Popular images of “The End of the World as We Know It” generally center around nuclear war and other conflicts, invasions, pandemics, judgement for societal failings, overexploitation of the environment, and natural and unnatural disasters. Using complex systems science, I argue that the convergence of increasing over-exploitation of environmental resources, rising instabilities in the societal-environmental coupled system, and more frequent and expanding resistance movements will combine to grind the current societal system to a halt, triggering a global-scale bifurcation (The End). I present an agent-based model that includes resource- based economy dependent on extraction, technological development, the ecological and environmental effects of extraction, the resulting injustices andcommunities engaged in resistance against these injustices, robustly leading toward an End. I conclude with a discussion of the timing for the bifurcation, dynamical behaviors as the bifurcation is approached and what we can know about what lies beyond.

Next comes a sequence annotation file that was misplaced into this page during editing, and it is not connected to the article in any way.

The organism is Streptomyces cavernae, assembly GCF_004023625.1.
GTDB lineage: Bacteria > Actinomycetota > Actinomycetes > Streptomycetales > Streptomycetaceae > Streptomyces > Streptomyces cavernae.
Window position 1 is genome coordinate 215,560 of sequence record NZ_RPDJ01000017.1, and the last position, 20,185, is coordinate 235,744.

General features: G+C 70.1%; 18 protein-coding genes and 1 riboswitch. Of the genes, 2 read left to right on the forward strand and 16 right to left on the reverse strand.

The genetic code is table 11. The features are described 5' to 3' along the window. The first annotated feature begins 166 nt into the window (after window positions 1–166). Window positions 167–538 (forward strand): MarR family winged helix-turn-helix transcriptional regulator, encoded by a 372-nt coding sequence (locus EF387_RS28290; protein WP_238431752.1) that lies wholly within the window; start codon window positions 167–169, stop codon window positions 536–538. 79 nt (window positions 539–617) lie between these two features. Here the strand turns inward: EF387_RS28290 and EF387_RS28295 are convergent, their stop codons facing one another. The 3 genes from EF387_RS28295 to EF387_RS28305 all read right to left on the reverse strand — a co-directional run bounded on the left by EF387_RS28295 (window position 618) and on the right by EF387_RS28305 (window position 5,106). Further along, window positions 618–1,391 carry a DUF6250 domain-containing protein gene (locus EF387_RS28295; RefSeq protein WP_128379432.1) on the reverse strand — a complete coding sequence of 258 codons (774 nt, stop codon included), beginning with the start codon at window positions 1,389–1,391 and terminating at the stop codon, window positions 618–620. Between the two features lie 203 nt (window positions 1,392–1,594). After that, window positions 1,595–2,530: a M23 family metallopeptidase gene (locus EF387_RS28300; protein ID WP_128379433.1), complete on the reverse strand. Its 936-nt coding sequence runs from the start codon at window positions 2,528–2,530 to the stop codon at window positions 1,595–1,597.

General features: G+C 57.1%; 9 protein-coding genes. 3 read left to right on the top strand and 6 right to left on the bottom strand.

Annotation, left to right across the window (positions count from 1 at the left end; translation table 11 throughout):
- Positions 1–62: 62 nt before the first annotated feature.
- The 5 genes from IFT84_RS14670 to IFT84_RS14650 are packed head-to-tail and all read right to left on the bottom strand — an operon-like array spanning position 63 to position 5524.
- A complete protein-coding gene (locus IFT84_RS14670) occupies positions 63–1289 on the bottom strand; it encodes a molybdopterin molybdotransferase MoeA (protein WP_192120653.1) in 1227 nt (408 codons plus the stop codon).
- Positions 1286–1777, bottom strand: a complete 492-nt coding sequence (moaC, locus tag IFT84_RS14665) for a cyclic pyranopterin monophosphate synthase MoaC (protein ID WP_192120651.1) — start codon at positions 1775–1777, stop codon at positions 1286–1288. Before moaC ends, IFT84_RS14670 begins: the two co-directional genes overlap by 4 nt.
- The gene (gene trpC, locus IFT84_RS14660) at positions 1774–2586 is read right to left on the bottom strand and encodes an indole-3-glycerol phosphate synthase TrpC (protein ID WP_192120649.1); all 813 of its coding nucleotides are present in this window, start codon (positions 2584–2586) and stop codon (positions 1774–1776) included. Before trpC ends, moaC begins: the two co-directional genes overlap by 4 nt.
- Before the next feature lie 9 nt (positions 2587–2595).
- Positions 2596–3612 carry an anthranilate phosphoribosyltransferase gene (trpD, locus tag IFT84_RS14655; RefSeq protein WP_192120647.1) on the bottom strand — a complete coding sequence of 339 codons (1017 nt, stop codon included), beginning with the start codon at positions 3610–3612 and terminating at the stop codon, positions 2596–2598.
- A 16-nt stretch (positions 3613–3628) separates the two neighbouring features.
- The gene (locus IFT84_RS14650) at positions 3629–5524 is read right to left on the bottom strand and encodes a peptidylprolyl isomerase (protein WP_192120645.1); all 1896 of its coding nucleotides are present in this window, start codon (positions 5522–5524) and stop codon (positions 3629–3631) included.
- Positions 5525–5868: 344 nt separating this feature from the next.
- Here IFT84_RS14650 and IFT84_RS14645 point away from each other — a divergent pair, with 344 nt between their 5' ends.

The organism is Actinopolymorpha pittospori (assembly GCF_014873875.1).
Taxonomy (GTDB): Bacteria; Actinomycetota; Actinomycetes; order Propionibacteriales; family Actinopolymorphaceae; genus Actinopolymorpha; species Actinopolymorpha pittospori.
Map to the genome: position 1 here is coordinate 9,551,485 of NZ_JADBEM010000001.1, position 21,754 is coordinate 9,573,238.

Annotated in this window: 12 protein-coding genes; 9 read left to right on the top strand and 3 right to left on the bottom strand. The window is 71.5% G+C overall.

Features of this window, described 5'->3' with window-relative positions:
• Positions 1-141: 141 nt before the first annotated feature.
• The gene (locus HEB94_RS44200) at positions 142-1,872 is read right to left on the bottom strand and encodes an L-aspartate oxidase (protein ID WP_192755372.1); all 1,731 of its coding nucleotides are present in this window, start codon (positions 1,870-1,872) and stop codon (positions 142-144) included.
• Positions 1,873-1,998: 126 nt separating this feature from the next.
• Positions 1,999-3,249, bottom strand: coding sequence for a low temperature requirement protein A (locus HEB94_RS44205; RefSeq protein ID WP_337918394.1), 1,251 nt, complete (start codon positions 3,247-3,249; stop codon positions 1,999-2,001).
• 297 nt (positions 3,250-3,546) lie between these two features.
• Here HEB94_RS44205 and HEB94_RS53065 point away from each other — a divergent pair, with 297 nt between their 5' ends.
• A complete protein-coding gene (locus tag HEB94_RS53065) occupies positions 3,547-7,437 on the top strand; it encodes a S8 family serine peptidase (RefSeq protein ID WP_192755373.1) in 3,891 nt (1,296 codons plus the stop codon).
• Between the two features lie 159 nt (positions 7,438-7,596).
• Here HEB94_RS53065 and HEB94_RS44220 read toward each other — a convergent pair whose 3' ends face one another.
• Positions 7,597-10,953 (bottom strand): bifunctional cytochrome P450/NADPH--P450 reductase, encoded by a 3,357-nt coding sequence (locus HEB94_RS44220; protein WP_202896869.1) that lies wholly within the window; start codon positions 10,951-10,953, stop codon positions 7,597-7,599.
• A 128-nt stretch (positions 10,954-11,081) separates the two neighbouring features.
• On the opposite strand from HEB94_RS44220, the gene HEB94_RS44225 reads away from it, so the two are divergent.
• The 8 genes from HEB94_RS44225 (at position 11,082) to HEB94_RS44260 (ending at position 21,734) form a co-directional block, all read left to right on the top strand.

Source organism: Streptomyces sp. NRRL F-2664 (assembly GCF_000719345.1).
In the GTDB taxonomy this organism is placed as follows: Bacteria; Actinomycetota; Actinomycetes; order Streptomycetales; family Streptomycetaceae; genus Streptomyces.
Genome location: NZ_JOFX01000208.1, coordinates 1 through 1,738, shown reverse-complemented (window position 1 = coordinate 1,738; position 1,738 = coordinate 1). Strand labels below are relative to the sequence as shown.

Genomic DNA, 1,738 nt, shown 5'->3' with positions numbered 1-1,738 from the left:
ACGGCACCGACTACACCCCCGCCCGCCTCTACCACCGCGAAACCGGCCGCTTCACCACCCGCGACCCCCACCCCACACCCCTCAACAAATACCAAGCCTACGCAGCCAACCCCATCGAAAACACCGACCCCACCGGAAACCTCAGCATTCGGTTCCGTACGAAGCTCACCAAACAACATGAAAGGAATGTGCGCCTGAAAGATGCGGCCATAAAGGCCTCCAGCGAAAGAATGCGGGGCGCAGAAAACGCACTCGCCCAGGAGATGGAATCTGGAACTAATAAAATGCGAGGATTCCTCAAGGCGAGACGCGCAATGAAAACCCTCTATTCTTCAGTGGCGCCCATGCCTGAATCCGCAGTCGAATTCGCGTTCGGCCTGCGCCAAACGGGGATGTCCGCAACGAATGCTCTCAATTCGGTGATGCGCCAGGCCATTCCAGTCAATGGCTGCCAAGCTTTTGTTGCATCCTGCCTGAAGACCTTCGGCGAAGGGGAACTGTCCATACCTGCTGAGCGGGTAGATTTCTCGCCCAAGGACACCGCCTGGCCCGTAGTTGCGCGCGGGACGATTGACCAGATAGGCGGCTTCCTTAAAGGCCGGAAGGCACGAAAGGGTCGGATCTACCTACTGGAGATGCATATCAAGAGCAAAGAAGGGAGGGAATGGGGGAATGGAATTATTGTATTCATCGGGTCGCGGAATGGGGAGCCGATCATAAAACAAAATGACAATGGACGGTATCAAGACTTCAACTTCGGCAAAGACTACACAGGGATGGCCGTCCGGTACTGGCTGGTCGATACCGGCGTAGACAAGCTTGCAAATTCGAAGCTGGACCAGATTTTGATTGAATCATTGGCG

Complexity as a Force for Decolonization & Radical Social Change